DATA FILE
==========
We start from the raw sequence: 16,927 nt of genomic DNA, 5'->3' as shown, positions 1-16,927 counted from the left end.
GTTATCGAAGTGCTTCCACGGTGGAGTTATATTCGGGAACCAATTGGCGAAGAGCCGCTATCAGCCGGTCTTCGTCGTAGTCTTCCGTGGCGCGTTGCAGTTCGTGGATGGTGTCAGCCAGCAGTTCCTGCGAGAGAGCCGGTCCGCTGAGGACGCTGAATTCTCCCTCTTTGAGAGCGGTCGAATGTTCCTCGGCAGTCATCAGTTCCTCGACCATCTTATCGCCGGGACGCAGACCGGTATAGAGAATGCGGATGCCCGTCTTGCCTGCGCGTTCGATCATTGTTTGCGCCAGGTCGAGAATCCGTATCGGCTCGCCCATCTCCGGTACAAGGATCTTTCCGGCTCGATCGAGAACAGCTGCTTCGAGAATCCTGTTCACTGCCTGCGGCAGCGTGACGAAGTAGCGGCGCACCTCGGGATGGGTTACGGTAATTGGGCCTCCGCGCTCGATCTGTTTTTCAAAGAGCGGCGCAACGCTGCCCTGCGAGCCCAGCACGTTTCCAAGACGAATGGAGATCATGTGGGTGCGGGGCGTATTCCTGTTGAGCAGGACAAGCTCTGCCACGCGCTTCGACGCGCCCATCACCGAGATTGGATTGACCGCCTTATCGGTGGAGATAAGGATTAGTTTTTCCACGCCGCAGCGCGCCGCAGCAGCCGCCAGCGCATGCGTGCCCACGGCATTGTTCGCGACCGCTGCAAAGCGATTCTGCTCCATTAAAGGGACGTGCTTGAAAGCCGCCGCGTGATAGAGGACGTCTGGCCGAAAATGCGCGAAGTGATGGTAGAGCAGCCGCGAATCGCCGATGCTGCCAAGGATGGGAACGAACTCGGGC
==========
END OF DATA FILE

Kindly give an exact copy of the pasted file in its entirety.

We start from the raw sequence: 16,927 nt of genomic DNA, 5'->3' as shown, positions 1-16,927 counted from the left end.
GTTATCGAAGTGCTTCCACGGTGGAGTTATATTCGGGAACCAATTGGCGAAGAGCCGCTATCAGCCGGTCTTCGTCGTAGTCTTCCGTGGCGCGTTGCAGTTCGTGGATGGTGTCAGCCAGCAGTTCCTGCGAGAGAGCCGGTCCGCTGAGGACGCTGAATTCTCCCTCTTTGAGAGCGGTCGAATGTTCCTCGGCAGTCATCAGTTCCTCGACCATCTTATCGCCGGGACGCAGACCGGTATAGAGAATGCGGATGCCCGTCTTGCCTGCGCGTTCGATCATTGTTTGCGCCAGGTCGAGAATCCGTATCGGCTCGCCCATCTCCGGTACAAGGATCTTTCCGGCTCGATCGAGAACAGCTGCTTCGAGAATCCTGTTCACTGCCTGCGGCAGCGTGACGAAGTAGCGGCGCACCTCGGGATGGGTTACGGTAATTGGGCCTCCGCGCTCGATCTGTTTTTCAAAGAGCGGCGCAACGCTGCCCTGCGAGCCCAGCACGTTTCCAAGACGAATGGAGATCATGTGGGTGCGGGGCGTATTCCTGTTGAGCAGGACAAGCTCTGCCACGCGCTTCGACGCGCCCATCACCGAGATTGGATTGACCGCCTTATCGGTGGAGATAAGGATTAGTTTTTCCACGCCGCAGCGCGCCGCAGCAGCCGCCAGCGCATGCGTGCCCACGGCATTGTTCGCGACCGCTGCAAAGCGATTCTGCTCCATTAAAGGGACGTGCTTGAAAGCCGCCGCGTGATAGAGGACGTCTGGCCGAAAATGCGCGAAGTGATGGTAGAGCAGCCGCGAATCGCCGATGCTGCCAAGGATGGGAACGAACTCGGGC